Postpone, Don’t Cancel

The importance of communicating during a pandemic

by Jack Moneypenny, President and CEO, Destination Door County

There is a level of uncertainty surrounding the current health crisis that is unsettling. This crisis has affected everyone in Door County in one way or another, and at a time when our county’s primary economic engine traditionally revs up to get ready for the upcoming tourism season, the uncertainty can be even more unsettling. 

We’ve heard many questions about the upcoming season from concerned members of our tourism community: When will it start? Will there be one? What is Destination Door County doing about it? Why isn’t Destination Door County controlling the message more? Will travel be different?

We’ve seen other destinations around the country dealing with issues similar to ours, with state and local governments as well as local residents rightfully concerned about visitors and second-home owners traveling to rural areas that may lack the medical capacity to deal with the type of care that is sometimes required for COVID-19 patients. 

We are, quite frankly, in a situation that those of us in the hospitality industry have never been in before: having to ask visitors to temporarily postpone trips to our destinations.

In Door County, welcoming visitors is what we know. It’s who we are, what we do and what we like to be. Our organization has been promoting Door County as a tourism destination since the mid-1880s. We’ve made it through two world wars, the last worldwide health pandemic (1918-19), the Great Depression and several other major challenges along the way. And we will make it through this current health crisis, too. 

The swiftness of changing recommendations and travel advisories surrounding this health crisis add to the challenging nature of dealing with a worldwide pandemic. Although we’ve participated in a number of tourism-related teleconferences led by state and national tourism organizations during the past month, the truth is that we don’t yet know when local, state or federal health authorities will say it’s safe for people to move about and allow travel to begin. And when travel is allowed again, no one knows exactly what it will look like.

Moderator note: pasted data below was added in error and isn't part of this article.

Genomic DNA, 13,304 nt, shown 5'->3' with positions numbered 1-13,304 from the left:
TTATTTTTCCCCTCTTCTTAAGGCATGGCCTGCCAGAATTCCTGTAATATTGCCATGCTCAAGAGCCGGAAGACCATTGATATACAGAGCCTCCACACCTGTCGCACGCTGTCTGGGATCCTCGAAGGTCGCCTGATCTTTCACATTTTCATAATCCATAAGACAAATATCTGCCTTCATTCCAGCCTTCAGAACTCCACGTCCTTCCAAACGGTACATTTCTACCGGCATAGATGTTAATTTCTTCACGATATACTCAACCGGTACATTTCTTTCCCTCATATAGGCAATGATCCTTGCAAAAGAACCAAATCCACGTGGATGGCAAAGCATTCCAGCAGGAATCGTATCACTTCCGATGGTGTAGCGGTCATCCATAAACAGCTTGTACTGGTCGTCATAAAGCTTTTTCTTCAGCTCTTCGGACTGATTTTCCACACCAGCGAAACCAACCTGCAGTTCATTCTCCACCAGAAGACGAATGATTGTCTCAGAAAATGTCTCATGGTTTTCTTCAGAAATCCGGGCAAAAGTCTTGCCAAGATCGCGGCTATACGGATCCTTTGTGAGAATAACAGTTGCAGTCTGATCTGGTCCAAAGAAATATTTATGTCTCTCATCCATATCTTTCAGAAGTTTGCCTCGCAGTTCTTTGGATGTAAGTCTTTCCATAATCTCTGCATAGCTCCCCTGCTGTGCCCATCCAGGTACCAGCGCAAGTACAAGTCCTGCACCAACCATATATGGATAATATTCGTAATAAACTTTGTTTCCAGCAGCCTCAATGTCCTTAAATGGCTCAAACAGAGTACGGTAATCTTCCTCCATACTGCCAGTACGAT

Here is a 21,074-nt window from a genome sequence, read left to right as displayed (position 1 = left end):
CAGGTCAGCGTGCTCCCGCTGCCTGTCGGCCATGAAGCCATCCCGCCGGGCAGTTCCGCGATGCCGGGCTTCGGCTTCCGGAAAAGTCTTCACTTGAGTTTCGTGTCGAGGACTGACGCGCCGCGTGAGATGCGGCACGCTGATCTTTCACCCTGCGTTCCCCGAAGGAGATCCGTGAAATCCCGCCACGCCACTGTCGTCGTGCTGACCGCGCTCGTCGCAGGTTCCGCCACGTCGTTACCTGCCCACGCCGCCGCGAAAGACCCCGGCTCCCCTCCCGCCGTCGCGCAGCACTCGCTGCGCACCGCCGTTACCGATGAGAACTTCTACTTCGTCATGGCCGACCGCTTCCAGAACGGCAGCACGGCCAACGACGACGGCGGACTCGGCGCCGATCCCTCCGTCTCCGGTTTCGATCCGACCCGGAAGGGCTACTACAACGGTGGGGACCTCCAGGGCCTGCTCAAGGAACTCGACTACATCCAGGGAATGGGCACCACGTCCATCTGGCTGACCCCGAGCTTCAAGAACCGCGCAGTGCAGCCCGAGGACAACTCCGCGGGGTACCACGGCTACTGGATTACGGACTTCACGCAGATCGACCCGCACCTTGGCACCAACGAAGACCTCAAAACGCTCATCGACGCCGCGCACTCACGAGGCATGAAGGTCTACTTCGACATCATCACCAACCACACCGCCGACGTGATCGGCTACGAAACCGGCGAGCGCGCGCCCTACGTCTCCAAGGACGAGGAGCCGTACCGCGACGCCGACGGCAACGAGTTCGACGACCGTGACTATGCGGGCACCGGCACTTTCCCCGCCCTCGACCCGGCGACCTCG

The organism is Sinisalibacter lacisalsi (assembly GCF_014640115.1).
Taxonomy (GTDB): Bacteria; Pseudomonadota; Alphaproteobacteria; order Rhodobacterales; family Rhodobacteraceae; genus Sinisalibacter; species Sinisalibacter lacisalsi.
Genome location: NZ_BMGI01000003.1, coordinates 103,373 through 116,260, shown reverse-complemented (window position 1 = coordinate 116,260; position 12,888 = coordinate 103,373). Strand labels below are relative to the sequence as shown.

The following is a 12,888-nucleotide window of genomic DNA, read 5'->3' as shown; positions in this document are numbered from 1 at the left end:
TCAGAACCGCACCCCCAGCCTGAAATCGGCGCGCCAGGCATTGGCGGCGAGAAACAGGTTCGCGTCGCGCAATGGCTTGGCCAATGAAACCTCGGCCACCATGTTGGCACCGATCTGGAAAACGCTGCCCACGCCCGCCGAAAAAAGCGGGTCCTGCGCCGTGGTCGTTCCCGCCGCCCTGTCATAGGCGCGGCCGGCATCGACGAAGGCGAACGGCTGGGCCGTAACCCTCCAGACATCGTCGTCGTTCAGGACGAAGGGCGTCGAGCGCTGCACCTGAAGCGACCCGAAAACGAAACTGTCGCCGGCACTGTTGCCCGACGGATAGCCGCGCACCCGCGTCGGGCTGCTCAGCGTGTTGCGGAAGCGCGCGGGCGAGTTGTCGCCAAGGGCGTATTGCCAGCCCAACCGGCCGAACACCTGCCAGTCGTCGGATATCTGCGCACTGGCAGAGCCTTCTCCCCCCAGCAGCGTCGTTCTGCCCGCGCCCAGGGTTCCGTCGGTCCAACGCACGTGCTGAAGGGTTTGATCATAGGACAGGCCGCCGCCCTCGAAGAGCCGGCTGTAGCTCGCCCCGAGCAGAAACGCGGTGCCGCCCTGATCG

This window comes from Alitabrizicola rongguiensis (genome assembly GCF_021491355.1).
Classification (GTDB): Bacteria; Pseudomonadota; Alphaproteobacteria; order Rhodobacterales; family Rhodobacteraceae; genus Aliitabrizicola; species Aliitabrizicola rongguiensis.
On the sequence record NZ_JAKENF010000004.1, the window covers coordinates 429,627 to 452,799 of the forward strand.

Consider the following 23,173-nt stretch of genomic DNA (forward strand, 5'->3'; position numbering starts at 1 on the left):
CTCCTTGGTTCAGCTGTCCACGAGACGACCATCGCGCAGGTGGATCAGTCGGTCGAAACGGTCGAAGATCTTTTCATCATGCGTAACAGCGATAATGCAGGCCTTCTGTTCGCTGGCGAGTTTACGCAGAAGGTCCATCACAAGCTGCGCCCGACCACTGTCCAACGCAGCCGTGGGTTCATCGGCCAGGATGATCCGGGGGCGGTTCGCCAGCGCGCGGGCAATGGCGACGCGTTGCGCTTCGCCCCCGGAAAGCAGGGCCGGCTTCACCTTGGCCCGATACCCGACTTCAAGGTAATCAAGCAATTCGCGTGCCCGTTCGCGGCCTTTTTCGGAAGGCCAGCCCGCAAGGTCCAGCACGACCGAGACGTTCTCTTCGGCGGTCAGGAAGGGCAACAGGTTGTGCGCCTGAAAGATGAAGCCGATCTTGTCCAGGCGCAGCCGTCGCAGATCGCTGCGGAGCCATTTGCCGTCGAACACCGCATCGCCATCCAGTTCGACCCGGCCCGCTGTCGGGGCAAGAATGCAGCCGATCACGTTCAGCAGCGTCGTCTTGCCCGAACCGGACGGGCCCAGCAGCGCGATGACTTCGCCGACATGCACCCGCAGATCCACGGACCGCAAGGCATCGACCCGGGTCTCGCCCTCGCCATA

Although we do not yet have answers to many important questions, what we do know is that when travel is once again deemed safe and allowed to commence, we’re going to need visitors in Door County more than ever. We can control how we act and what we do today, tomorrow, the next day and the day after that. We have been and are planning for the future, and we know that once this is behind us, we are going to need our visitors more than ever – from an economic standpoint as well as to help us all feel like things are getting back to normal, whatever that may be.

All of us – from Destination Door County to community business associations to local businesses and even individual year-round residents – need to be spreading a positive message far and wide about how much we appreciate visitors, how important they are to us here and how we look forward to welcoming them back to Door County just as soon as we move past this health crisis. 

We want people to move their trip plans, not cancel them. This message needs to be shared right now on social media and websites, and in emails with customers and phone conversations with future guests. Anywhere and everywhere we can, our messages need to inspire future travel. Simply put, replace “Don’t come” with “Wait until it’s safe.” 

Although this responsibility certainly falls on the shoulders of Destination Door County, it will also take each of us doing our own part to help Door County’s tourism industry move forward, both during and beyond the health crisis. The phrase “We’re all in this together” may seem overused, but it could never be more true. It will take all of us, working together, to provide a unified voice that lets visitors and nonresident property owners know how valued and important they are to us. And when the time is right, together we will welcome them back to Door County with open arms. We are all in this together.